Understanding Musk's plan for colonizing Mars

Over at National Geographic, Nadia Drake's feature on Elon Musk's plan for millions of people to live on Mars is the best explanation (and contextualization) of this far out vision that I've read. From Nat Geo:

The rocket would deliver the crew capsule to orbit around Earth, then the booster would steer itself toward a soft landing back at the launch pad, a feat that SpaceX rocket boosters have been doing for almost a year now. Next, the booster would pick up a fuel tanker and carry that into orbit, where it would fuel the spaceship for its journey to Mars.

Once en route, that spaceship would deploy solar panels to harvest energy from the sun and conserve valuable propellant for what promises to be an exciting landing on the Red Planet.

As Musk envisions it, fleets of these crew-carrying capsules will remain in Earth orbit until a favorable planetary alignment brings the two planets close together—something that happens every 26 months. “We’d ultimately have upward of a thousand or more spaceships waiting in orbit. And so the Mars colonial fleet would depart en masse,” Musk says.

The key to his plan is reusing the various spaceships as much as possible. “I just don’t think there’s any way to have a self-sustaining Mars base without reusability. I think this is really fundamental,” Musk says. “If wooden sailing ships in the old days were not reusable, I don’t think the United States would exist.”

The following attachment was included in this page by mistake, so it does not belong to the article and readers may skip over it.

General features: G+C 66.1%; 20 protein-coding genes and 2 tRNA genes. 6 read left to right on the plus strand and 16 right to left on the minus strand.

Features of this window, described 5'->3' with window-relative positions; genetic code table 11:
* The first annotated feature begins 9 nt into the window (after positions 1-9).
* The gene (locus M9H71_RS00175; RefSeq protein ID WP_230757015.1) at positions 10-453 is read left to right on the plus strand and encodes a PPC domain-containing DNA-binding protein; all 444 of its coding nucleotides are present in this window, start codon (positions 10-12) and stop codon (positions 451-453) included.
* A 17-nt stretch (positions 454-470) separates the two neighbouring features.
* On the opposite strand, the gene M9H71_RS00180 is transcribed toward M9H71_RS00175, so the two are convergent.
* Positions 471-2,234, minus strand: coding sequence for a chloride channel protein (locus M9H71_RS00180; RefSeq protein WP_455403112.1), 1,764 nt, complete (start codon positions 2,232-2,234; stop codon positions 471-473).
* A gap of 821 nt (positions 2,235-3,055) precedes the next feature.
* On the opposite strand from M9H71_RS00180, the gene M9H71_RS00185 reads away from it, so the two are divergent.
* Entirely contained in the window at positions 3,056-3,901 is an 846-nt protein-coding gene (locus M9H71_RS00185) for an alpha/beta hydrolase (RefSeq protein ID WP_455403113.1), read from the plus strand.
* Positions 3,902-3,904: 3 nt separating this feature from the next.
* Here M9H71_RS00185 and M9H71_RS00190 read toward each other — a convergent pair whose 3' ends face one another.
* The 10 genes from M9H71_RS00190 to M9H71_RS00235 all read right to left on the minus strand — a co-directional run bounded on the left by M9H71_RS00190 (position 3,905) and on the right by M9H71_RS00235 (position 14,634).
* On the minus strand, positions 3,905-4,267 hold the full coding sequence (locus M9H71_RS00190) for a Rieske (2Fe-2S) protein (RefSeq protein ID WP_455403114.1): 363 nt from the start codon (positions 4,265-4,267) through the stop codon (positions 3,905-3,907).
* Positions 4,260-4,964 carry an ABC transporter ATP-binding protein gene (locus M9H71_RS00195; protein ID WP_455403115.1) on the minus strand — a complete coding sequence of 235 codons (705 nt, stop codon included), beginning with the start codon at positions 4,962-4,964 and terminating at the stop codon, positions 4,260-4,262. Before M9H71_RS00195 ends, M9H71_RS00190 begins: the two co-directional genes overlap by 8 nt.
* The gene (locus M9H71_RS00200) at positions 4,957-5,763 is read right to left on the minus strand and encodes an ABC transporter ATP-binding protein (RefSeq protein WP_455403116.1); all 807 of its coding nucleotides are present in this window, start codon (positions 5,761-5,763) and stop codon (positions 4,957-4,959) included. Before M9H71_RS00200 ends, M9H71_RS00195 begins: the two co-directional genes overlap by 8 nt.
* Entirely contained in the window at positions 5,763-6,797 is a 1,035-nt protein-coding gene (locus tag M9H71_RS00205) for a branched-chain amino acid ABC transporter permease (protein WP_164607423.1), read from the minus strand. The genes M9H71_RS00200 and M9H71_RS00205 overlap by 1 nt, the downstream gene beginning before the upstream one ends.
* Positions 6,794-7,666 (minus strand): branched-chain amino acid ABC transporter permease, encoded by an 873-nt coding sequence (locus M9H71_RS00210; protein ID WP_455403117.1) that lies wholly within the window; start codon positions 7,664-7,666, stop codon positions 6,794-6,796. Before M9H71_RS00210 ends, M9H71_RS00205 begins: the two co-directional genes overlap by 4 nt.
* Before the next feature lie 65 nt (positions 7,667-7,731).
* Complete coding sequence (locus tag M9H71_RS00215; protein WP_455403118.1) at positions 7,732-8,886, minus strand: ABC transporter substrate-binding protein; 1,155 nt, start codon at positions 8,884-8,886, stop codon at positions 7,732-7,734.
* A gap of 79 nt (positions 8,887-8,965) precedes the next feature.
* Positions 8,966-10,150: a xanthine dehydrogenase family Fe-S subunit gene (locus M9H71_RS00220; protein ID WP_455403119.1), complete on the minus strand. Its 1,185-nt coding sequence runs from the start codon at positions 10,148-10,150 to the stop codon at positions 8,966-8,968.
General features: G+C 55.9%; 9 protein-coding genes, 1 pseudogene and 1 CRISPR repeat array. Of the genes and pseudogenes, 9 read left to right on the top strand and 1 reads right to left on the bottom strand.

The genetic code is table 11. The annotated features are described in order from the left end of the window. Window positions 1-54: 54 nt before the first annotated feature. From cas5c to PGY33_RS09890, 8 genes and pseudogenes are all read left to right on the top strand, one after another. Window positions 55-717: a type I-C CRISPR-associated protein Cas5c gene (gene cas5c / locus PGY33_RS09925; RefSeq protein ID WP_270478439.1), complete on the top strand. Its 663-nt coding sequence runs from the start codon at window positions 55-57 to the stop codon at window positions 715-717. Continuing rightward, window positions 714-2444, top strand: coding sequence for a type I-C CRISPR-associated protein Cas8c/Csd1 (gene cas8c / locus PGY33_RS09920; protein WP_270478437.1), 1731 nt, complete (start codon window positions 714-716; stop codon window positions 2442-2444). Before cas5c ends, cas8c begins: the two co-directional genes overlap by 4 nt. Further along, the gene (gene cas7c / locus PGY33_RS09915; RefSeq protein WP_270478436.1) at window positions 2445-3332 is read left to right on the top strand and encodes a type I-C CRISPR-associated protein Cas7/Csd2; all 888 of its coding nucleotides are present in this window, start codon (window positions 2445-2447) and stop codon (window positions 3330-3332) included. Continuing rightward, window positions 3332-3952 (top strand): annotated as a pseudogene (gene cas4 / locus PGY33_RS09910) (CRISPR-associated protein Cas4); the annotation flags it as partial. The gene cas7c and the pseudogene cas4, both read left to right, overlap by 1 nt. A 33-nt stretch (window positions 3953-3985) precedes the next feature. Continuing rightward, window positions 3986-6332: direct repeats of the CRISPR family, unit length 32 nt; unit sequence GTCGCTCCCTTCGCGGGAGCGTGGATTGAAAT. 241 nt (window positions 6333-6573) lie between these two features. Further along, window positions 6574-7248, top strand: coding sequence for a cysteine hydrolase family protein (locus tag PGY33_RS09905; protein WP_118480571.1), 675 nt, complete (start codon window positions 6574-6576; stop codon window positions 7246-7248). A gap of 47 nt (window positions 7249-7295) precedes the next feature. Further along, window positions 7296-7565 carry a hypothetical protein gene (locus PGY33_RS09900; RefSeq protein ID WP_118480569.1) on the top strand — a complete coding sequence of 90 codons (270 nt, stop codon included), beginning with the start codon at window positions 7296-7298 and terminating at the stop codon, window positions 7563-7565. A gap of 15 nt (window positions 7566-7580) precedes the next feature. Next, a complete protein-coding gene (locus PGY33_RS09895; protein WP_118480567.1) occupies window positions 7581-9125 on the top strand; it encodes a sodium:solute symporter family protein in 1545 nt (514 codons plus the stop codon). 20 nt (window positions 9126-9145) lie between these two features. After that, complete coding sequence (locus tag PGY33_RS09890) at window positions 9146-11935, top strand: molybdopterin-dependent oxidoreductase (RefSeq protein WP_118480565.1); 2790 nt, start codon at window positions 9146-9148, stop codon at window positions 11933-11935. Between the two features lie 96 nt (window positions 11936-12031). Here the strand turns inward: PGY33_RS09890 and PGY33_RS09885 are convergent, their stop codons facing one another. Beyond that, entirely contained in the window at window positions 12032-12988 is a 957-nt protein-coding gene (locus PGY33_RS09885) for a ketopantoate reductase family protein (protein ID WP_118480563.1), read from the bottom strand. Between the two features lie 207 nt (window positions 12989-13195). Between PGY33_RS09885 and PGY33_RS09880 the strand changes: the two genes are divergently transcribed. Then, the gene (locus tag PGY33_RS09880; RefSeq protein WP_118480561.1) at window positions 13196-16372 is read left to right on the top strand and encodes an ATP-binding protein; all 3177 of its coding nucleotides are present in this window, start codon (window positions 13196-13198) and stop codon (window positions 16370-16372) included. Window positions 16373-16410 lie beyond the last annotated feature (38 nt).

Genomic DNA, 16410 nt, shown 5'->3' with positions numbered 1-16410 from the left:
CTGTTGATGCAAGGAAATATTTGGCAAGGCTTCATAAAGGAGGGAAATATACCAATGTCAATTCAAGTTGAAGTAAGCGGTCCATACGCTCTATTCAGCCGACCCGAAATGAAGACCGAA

"Elon Musk: A Million Humans Could Live on Mars By the 2060s" by Nadia Drake (National Geographic, thanks Tom Andres for the video tip!) Read the rest

One man's incredible plan for humanity to migrate into space

In the early 1970s, Princeton University physicist Gerard O’Neill became a space activist touting plans to build human colonies in outer space. He argued that humans could escape (while helping alleviate) the environmental damage we are causing on Earth by migrating to space habitats housed in cylinders that would be suspended 250,000 miles from Earth at LaGrange Point 5, a spot where the gravitational forces enable objects to just hang there. O'Neill's ideas, while controversial, were mostly sound from a scientific and engineering perspective.

After the New York Times published a front page article about O'Neill, he became a media sensation and quickly developed a very vocal following of space geeks, (some) environmentalists, heads, and future-minded scientists. NASA even jumped in, supporting studies based on O'Neill's research and commissioning the incredible illustrations seen here. O'Neill's specific concepts influenced countless science fiction books and movies and were the seed of bOING bOING patron saint Timothy Leary's plan for humanity's future, SMI2LE (Space Migration, Intelligence Increase, Life Extension.)

His book The High Frontier: Human Colonies in Space is still in-print and captures the wonder and sense of possibility that permeated our culture after the first moon landing and into the 1970s. It's my hope that today's myriad private efforts to make space accessible will re-ignite that desire in everyone to explore and experience what lies beyond our home planet.

The fantastic podcast 99% Invisible told O'Neill's story in an episode titled "Home on Lagrange":

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